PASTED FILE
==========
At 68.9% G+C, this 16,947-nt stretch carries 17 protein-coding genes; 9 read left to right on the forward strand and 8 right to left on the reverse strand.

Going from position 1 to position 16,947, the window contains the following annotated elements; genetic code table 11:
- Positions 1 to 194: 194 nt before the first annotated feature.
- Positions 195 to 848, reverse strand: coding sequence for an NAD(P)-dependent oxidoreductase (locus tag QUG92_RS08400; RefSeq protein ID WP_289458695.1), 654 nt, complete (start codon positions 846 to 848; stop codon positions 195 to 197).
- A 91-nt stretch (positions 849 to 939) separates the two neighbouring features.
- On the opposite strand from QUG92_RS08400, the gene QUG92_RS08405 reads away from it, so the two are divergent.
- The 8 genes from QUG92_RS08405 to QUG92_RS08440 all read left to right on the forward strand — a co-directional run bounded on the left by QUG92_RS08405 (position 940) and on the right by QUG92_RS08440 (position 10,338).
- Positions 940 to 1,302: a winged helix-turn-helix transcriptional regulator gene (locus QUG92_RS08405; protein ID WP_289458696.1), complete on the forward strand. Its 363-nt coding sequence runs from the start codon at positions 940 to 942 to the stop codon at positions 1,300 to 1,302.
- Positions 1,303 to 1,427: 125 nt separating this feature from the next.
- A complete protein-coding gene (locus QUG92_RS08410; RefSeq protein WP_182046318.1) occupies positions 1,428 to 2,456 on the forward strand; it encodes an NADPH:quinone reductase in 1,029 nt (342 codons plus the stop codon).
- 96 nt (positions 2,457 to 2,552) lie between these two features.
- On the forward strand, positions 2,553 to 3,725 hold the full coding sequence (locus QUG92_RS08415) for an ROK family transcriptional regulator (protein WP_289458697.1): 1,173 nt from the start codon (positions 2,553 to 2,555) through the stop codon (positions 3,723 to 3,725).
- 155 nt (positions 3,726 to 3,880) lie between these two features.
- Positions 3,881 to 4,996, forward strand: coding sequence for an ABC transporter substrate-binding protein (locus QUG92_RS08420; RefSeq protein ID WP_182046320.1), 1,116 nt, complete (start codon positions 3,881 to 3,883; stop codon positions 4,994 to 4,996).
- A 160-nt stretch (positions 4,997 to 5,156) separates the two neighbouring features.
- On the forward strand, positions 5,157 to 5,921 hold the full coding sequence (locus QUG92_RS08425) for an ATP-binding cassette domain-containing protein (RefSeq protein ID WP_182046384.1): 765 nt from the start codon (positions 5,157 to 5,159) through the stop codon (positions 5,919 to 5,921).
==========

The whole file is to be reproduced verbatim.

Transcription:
At 68.9% G+C, this 16,947-nt stretch carries 17 protein-coding genes; 9 read left to right on the forward strand and 8 right to left on the reverse strand.

Going from position 1 to position 16,947, the window contains the following annotated elements; genetic code table 11:
- Positions 1 to 194: 194 nt before the first annotated feature.
- Positions 195 to 848, reverse strand: coding sequence for an NAD(P)-dependent oxidoreductase (locus tag QUG92_RS08400; RefSeq protein ID WP_289458695.1), 654 nt, complete (start codon positions 846 to 848; stop codon positions 195 to 197).
- A 91-nt stretch (positions 849 to 939) separates the two neighbouring features.
- On the opposite strand from QUG92_RS08400, the gene QUG92_RS08405 reads away from it, so the two are divergent.
- The 8 genes from QUG92_RS08405 to QUG92_RS08440 all read left to right on the forward strand — a co-directional run bounded on the left by QUG92_RS08405 (position 940) and on the right by QUG92_RS08440 (position 10,338).
- Positions 940 to 1,302: a winged helix-turn-helix transcriptional regulator gene (locus QUG92_RS08405; protein ID WP_289458696.1), complete on the forward strand. Its 363-nt coding sequence runs from the start codon at positions 940 to 942 to the stop codon at positions 1,300 to 1,302.
- Positions 1,303 to 1,427: 125 nt separating this feature from the next.
- A complete protein-coding gene (locus QUG92_RS08410; RefSeq protein WP_182046318.1) occupies positions 1,428 to 2,456 on the forward strand; it encodes an NADPH:quinone reductase in 1,029 nt (342 codons plus the stop codon).
- 96 nt (positions 2,457 to 2,552) lie between these two features.
- On the forward strand, positions 2,553 to 3,725 hold the full coding sequence (locus QUG92_RS08415) for an ROK family transcriptional regulator (protein WP_289458697.1): 1,173 nt from the start codon (positions 2,553 to 2,555) through the stop codon (positions 3,723 to 3,725).
- 155 nt (positions 3,726 to 3,880) lie between these two features.
- Positions 3,881 to 4,996, forward strand: coding sequence for an ABC transporter substrate-binding protein (locus QUG92_RS08420; RefSeq protein ID WP_182046320.1), 1,116 nt, complete (start codon positions 3,881 to 3,883; stop codon positions 4,994 to 4,996).
- A 160-nt stretch (positions 4,997 to 5,156) separates the two neighbouring features.
- On the forward strand, positions 5,157 to 5,921 hold the full coding sequence (locus QUG92_RS08425) for an ATP-binding cassette domain-containing protein (RefSeq protein ID WP_182046384.1): 765 nt from the start codon (positions 5,157 to 5,159) through the stop codon (positions 5,919 to 5,921).